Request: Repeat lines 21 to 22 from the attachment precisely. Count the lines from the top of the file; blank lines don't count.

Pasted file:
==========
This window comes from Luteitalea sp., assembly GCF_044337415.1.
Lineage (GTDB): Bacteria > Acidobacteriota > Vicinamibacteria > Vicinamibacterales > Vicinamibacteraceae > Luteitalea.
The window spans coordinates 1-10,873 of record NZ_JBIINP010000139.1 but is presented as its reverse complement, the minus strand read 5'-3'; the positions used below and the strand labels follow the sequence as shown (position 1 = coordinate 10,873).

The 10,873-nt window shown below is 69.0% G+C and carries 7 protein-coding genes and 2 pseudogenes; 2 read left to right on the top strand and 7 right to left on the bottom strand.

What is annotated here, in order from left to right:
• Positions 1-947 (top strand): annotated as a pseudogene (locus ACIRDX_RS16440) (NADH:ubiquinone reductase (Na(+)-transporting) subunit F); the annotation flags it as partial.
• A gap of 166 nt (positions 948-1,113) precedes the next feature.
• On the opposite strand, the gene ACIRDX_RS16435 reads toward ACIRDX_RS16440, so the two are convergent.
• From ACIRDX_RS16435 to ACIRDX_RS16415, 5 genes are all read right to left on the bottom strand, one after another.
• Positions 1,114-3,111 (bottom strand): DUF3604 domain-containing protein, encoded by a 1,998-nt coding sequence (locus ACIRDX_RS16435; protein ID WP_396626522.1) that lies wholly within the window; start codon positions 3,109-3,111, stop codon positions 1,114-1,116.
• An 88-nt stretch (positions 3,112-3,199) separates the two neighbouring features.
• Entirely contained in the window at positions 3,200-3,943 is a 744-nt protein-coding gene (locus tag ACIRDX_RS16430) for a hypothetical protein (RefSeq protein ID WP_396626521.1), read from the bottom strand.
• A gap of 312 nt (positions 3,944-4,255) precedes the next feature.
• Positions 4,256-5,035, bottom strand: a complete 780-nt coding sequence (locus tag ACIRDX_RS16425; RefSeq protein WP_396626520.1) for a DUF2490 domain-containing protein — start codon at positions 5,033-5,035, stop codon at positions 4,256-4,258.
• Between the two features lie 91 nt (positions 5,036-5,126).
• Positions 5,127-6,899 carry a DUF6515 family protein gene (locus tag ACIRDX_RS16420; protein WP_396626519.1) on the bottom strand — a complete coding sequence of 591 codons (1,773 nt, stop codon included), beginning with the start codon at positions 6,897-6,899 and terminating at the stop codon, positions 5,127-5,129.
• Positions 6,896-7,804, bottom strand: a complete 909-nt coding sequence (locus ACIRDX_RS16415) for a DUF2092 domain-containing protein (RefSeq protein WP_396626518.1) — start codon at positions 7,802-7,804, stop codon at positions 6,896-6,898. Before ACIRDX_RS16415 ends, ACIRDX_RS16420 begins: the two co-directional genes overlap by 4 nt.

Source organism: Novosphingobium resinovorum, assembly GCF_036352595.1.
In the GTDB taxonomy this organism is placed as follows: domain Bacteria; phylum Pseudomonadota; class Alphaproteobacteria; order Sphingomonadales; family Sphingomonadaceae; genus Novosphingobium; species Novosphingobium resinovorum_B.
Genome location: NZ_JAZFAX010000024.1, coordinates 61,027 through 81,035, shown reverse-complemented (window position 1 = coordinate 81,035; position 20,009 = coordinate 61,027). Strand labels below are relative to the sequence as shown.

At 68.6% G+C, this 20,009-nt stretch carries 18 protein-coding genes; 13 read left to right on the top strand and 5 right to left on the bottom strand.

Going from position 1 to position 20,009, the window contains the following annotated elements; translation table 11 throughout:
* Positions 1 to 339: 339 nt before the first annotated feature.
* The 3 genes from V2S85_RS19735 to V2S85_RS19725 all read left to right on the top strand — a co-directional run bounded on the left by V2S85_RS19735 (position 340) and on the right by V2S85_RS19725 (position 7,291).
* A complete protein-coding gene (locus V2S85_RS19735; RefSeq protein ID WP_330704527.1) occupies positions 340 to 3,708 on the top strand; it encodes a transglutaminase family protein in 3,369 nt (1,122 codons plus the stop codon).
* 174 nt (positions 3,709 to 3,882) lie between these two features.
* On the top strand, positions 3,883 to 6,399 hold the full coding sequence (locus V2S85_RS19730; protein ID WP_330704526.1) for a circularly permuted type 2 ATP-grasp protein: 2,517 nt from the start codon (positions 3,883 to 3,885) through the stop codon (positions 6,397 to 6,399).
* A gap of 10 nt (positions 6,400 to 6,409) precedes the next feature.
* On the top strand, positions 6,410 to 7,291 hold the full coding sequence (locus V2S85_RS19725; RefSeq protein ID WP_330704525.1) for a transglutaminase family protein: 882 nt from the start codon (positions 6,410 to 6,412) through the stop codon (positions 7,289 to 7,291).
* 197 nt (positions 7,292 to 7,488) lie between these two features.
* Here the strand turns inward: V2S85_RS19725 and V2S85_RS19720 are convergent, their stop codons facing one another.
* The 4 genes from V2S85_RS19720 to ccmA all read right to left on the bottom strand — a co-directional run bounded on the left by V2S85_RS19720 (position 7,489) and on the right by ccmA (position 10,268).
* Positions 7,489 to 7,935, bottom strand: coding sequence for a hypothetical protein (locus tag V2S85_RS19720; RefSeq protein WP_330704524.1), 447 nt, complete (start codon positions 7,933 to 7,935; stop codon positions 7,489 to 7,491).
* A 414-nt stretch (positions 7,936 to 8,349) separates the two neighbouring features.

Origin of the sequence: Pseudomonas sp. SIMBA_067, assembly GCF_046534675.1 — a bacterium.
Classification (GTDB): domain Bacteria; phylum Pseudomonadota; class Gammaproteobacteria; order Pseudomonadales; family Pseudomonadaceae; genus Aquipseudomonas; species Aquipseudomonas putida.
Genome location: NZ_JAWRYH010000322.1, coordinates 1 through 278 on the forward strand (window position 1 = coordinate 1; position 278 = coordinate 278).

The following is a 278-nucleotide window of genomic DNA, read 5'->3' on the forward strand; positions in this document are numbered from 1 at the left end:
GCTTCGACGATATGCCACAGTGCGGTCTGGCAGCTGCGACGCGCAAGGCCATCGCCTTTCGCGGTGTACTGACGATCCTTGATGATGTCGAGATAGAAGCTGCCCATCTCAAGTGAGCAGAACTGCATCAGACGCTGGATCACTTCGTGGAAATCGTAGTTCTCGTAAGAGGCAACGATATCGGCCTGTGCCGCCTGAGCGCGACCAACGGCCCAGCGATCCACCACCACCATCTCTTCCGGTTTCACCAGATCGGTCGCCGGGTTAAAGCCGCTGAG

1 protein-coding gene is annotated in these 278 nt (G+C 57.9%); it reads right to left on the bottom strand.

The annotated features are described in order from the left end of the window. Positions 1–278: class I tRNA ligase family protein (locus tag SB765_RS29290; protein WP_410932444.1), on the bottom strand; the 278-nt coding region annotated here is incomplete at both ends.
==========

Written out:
At 68.6% G+C, this 20,009-nt stretch carries 18 protein-coding genes; 13 read left to right on the top strand and 5 right to left on the bottom strand.

Going from position 1 to position 20,009, the window contains the following annotated elements; translation table 11 throughout: